For the founders of LAND, the practice of architecture is as much about building relationships as designing buildings. Cristóbal Valenzuela Haeussler, 36, and Angela Delorenzo Arancibia, 35, who are married, established their Santiago, Chile–based firm in 2007. With a small team, ranging in size from four to six, LAND has built up a diverse portfolio of projects at a variety of scales. But the unifying theme of their work is an ability to leverage connections among their clients and like-minded organizations, corporations, and authorities, pressing on toward a mutually beneficial end while respectfully considering each project’s context. Whether building a school with donations from a cement company or securing funding for public projects from nonprofit groups, the firm consistently demonstrates a dedication to collaboration. “Buildings can be just buildings, or they can add value in the long term to the place and the community,” says Delorenzo. “We always try to identify and promote something of specific value in our work.”

Photo courtesy LAND Arquitectos

After an earthquake and tsunami struck the central coast of Chile in 2010, LAND built two schools, both public-private hybrids common in Chile, to replace ones that had been destroyed. Years later, the education ministry came calling again, asking the firm to design a public school for the rural community of San Javier, located in the geographic center of the country. LAND connected the local school authority to Desafío Levantemos Chile, a nongovernmental organization (NGO) established after the earthquake for the purpose of rebuilding schools. The NGO ultimately provided funding for the project, which LAND designed as a prototype school cum community center to replace a building destroyed by wildfires earlier this year. With construction starting soon, the architects hope to build similar facilities in other remote, underserved places, where schools need the flexibility to provide social functions beyond the academic.

Flexing different muscles, the firm has also designed offices, high-end beach houses, and personal spas. But even with these private endeavors, LAND’s schemes carefully consider their context through thoughtful siting, landscaping, and material choices. Delorenzo, who is trained as both an architect and landscape architect, chose to use aromatic and edible plants in gardens at a forthcoming office building in the upscale Santiago neighborhood of Las Condes. “It refers to the history of the place,” she says, noting that the entire city is situated in a fertile valley known for its rich agricultural past. In residential beachfront projects, the firm focuses on preventing erosion, through landscaping as well as siting. “A big part of it is educating people, changing the way they see and relate to the landscape.”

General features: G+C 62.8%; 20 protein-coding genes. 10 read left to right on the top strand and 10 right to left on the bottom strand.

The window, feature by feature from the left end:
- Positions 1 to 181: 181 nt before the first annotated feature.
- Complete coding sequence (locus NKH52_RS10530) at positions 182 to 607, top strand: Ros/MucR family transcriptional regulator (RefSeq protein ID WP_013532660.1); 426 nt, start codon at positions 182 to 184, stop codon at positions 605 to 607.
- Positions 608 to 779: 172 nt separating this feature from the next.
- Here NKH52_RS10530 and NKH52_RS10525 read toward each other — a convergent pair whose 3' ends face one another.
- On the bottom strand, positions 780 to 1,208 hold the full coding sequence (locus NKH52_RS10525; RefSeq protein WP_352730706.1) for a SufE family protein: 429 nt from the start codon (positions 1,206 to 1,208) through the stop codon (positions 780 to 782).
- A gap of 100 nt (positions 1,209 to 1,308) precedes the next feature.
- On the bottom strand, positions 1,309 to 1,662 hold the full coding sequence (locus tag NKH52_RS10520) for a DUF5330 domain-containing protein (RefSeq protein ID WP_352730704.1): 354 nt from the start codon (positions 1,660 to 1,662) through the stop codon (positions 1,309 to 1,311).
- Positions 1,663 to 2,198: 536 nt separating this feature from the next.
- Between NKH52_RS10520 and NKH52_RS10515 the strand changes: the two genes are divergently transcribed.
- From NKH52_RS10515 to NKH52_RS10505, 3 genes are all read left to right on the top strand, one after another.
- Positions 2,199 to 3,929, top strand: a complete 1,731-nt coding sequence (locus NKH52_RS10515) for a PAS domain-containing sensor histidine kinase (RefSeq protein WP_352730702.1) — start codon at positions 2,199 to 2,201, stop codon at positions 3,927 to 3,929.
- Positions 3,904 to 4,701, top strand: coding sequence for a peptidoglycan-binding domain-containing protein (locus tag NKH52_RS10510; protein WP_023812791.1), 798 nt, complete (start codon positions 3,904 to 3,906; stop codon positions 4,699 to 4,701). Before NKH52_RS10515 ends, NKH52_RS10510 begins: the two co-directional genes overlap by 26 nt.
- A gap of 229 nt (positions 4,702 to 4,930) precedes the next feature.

The couple owns a plot of land in a coastal town near Santiago that they hope to one day develop for themselves. It’s an ideal location, given Valenzuela’s passion for kitesurfing. With a national championship title and a top-10 rank in the 2007 world championship competition, it is not surprising that the architect has developed an interest in building near the water. “I love the idea that the coast can be more inclusive, while also protected,” says Valenzuela, who, with Delorenzo, is working on four large master plans for regions along the Pacific coast and on the shore of Panguipulli Lake in southern Chile. In these, the firm is aiming to shift the paradigm for large developer-driven projects by mitigating erosion through landscaping and siting; rehabilitating wetland areas to help treat water and preserve ecosystems; and creating clear paths and trails allowing public access to the beaches. “Wherever we can, we seize the opportunity to create a public place through a private project,” says Delorenzo.

“We don’t see projects as objects,” she says; “we see them as part of systems. We try to understand the physical and social impact they will have—their bigger context. We believe we can approach every project in that way.”

LAND Arquitectos



PRINCIPALS: Angela Delorenzo Arancibia and Cristóbal Valenzuela Haeussler

EDUCATION: Delorenzo Arancibia: University of California, Berkeley, master’s in Landscape Architecture, 2013; Universidad Finis Terrae, B. Arch., 2007. Valenzuela Haeussler: Universidad Finis Terrae, B.Arch., 2007

WORK HISTORY: Delorenzo Arancibia: Sebastián Irarrazaval Arquitectos, 2013; Christian de Groote Associated Architects, 2007. Valenzuela Haeussler: Wedeles & Manieu Arquitectos, 2006–07

KEY COMPLETED PROJECTS: Almost Cube House, 2017; Santa Rosa School, 2014; Las Palmas Bike Park master plan, 2014; Rambla House, 2012; Catch the Light Classrooms, 2011; Spa Las Palmas, 2007 (all in Chile)

KEY CURRENT PROJECTS: Desafío Rural School; Erizo House; ORIGAMI Office & Commerce Building; Apart Hotel Providencia; master plan Bahia Volcanes; concept master plan Maule Coast; concept master plan Los Islotes de Matanzas (all in Chile)


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